"Collective fear stimulates herd instinct, and tends to produce ferocity toward those who are not regarded as members of the herd."
— Bertrand Russell, Nobel laureate

In the weeks since the death of Florida teen Trayvon Martin, the national uproar at the circumstances around the event has been profound. While the facts are still emerging, it seems clear that a heightened sense of threat and fear on the part of shooter George Zimmerman played a significant role in the tragedy. All this more than 60 years after the lynching of 14-year-old Emmitt Till led to the growth of the American civil rights movement. Can the workings of the human brain help us understand and perhaps thwart this conundrum? 

A good place to start may be the sensitive neural circuitry dedicated to detecting and reacting to threat. One of these regions, the orbital frontal cortex (OFC), is responsible for integrating information from various brain areas, including visceral emotions, in an attempt to facilitate decision making. Current neuroimaging evidence suggests that the OFC is involved in analyzing our available options to a stimulus, and communicates its decisions by creating emotions that are supposed to help you make decisions.

Through the course of evolution, it's probably the case that these error detection centers have developed to become acutely sensitive to possible threats in the environment ... so much so that if in doubt, our brain will err on the side of caution. After all, it would have been safer for our ancestors to assume that the rustling in the bushes was a sabre-toothed tiger and react accordingly, as opposed to assuming it was a gust of wind, only to become a midday snack. The problem is that our society and lifestyles have evolved at a much faster pace than our brain. We still have that old evolutionary bias generating an intense fear of uncertainty, and react in a fight/flight response. While this may still be adaptive for us as a species, the strength of that response isn't as critical in today's society (sans the sabre-toothed tiger).

A study by Xu et al at MIT

 demonstrated the importance of perceived group affiliation on how we respond to others. Subjects had their brain imaged in an fMRI machine while viewing photos of people receiving either a painful stimuli (a pinprick on their face) or a neutral stimuli (cotton swap on the face). A consistent area of the brain, the anterior cingulate cortex (ACC), was activated when subjects viewed another person in pain, which was not surprising, since this area is thought to contribute to feelings of empathy.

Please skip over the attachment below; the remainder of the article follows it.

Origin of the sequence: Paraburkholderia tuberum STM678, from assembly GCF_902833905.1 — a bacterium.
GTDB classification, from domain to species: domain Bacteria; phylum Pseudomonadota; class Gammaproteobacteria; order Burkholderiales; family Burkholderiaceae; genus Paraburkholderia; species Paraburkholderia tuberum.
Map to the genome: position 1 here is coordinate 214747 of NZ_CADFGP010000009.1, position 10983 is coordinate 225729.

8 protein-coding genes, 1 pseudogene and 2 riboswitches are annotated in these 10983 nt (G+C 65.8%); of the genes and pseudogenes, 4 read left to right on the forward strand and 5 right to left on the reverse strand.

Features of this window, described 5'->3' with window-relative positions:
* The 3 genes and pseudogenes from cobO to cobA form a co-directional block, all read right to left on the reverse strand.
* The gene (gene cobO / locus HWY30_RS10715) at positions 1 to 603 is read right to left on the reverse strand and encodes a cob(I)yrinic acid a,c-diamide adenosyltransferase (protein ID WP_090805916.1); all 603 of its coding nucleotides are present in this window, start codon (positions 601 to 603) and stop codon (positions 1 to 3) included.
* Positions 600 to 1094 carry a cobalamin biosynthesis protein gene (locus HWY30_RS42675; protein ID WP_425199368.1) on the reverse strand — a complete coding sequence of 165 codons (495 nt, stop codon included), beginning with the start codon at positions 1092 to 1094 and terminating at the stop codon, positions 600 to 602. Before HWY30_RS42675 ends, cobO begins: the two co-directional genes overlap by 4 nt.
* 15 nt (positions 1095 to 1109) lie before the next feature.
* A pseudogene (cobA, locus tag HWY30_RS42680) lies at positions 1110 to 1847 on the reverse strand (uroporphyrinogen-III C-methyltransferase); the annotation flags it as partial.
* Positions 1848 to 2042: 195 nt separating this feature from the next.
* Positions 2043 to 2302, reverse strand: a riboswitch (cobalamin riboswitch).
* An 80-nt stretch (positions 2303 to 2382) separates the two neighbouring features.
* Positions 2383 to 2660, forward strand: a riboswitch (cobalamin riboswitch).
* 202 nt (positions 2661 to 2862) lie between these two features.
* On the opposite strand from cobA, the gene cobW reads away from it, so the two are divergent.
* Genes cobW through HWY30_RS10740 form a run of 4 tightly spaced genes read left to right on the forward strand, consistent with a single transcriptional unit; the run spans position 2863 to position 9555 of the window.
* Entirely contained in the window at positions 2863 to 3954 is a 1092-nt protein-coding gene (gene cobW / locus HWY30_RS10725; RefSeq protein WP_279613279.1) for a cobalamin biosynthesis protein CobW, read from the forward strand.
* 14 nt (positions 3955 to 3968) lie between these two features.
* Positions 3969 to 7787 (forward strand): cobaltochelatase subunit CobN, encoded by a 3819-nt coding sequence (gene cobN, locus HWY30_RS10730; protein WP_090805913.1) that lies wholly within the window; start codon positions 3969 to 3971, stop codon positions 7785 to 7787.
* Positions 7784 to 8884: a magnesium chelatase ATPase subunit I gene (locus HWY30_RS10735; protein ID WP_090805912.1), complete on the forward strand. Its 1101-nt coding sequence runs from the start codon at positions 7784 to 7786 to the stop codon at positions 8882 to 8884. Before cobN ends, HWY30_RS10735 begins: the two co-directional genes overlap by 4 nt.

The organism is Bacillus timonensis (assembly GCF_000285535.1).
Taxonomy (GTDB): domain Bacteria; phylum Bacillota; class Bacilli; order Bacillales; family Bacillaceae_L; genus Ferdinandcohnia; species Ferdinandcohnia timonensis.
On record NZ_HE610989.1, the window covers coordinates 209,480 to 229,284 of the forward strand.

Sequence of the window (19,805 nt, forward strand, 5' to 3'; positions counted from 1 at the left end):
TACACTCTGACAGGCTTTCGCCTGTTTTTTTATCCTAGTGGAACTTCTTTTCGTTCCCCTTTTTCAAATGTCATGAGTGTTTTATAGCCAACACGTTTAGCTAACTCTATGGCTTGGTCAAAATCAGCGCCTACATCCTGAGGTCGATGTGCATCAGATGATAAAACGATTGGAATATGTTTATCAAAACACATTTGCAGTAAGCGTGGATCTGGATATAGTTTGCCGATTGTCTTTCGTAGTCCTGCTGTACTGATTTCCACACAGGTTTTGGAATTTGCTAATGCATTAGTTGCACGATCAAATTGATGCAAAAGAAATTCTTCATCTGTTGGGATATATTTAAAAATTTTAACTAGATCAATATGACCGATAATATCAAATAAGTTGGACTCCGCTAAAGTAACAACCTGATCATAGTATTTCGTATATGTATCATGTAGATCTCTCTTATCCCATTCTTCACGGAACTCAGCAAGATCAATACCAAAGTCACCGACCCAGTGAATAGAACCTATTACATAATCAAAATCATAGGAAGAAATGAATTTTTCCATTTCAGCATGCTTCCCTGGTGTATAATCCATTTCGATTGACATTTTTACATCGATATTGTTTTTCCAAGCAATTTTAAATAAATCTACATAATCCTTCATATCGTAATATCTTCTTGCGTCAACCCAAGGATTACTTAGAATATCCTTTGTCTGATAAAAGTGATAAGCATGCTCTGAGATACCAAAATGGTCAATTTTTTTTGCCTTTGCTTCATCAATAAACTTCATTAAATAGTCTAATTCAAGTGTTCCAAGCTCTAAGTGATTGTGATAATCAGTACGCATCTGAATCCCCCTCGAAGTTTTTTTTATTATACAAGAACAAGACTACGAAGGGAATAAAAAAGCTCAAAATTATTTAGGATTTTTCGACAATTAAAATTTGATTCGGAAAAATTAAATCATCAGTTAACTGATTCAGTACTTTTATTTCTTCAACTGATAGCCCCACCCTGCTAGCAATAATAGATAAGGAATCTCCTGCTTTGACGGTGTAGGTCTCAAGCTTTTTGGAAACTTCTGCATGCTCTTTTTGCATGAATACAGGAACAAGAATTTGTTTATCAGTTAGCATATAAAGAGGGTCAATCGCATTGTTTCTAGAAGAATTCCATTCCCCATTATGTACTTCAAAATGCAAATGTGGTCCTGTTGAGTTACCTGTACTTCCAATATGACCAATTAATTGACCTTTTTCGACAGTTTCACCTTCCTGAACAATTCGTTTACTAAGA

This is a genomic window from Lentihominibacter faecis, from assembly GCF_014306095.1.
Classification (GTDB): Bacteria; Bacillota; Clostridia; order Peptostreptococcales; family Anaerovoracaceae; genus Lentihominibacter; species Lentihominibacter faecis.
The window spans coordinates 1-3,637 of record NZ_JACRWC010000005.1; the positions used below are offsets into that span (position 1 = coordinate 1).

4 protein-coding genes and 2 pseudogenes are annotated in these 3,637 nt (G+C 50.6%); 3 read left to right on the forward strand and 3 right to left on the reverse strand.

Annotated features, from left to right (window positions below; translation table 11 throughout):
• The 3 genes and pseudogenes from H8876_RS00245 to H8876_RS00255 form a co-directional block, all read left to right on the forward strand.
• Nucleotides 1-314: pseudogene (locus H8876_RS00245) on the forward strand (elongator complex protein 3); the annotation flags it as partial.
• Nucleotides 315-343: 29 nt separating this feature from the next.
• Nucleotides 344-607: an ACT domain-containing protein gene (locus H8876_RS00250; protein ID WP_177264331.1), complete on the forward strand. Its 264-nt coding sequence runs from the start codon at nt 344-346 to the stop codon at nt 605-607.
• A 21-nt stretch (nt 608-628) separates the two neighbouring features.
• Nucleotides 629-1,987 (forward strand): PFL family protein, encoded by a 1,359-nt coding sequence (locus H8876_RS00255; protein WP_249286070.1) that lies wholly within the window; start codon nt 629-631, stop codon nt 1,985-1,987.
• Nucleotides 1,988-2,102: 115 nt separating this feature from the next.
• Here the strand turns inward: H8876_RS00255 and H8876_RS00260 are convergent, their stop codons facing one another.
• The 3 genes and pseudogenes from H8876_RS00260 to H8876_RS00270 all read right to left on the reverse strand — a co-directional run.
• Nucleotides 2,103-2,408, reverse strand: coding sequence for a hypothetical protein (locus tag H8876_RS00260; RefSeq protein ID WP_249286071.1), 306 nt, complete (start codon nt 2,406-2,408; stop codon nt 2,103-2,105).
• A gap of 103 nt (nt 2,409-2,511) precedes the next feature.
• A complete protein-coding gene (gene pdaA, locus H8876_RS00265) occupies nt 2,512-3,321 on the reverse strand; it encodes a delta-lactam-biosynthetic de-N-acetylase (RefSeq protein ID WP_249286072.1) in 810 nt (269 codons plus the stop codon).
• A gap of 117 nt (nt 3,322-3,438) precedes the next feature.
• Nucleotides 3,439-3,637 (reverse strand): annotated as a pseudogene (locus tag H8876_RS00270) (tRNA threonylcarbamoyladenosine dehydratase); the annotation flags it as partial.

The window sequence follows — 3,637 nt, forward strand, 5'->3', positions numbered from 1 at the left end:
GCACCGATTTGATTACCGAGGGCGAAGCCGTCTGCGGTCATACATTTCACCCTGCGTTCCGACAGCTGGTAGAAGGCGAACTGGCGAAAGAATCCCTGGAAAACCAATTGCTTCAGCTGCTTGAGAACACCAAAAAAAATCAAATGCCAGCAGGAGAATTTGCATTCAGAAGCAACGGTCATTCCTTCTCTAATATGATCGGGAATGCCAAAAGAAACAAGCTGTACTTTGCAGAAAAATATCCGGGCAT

However, the interesting finding in this study was that activation of the ACC was significantly decreased if the person in pain was a different race than the subject. In essence, they demonstrated evidence of an empathic bias toward racial in-group members, at the neuronal level. Now these weren't radical, racist subjects in the fMRI machine; these subjects were educated, seemingly normal college students of various backgrounds. So if I perceive you as similar to me simply based on race, then my brain will react with more empathy or compassion than if you were of a different race, and this occurs without our even realizing it.

This bias may increase our error detection circuitry so that we react quicker and stronger to a possible threat, in this case a member of another racial group. Could this have contributed to the events that unfolded in the Florida tragedy, where error detection and threat responses were undoubtedly on high alert in George Zimmerman?

Race matters more than just in regard to empathy and threats. A number of other studies have come out in the last few years highlighting how differently we process information coming from someone we perceive as simply different from us, compared to someone we perceive as similar. A study out of UCLA in March illustrated this nicely by demonstrating that the brain processes empathy towards friends who are experiencing social pain differently compared to strangers enduring the same social pain. In short, we process information from out-group members scantily, and make a lot of errors as a result. Information from in-group members is processed using totally different and more robust circuits. This all happens beneath conscious awareness.

These findings have implications beyond the courtroom. This is something that leaders and managers in any diverse organization need to understand. If you want people from different cultures to collaborate at their best, creating a common "in group" is critical. This happens through focusing on shared experiences or shared goals, which help offset our default, non-conscious "foe" response to those a little different from us.

Collaboration is on the rise in organizations right at the time that we're becoming more diverse, often involving teams drawn from various countries, who may never get to meet. As the pace of change increases, strong emotions can increase for many stakeholders. Put all this together and the potential for unhelpful knee-jerk reactions is all too high. While hopefully we won't have a corporate Martin case, many small injustices are no doubt served every day that needn't happen.

The bad news is that race does matter, no matter how civilized we want to think we are. The good news is that the effect of race can be mitigated with increased awareness. Right now many experiments are being done to test out exactly how to mitigate this effect.

The 2013 NeuroLeadership Summit is going local with three days of events in three different locations. Click here for more information.  

(This post was written with Dan Radecki and originally published at the Harvard Business Review blog.)

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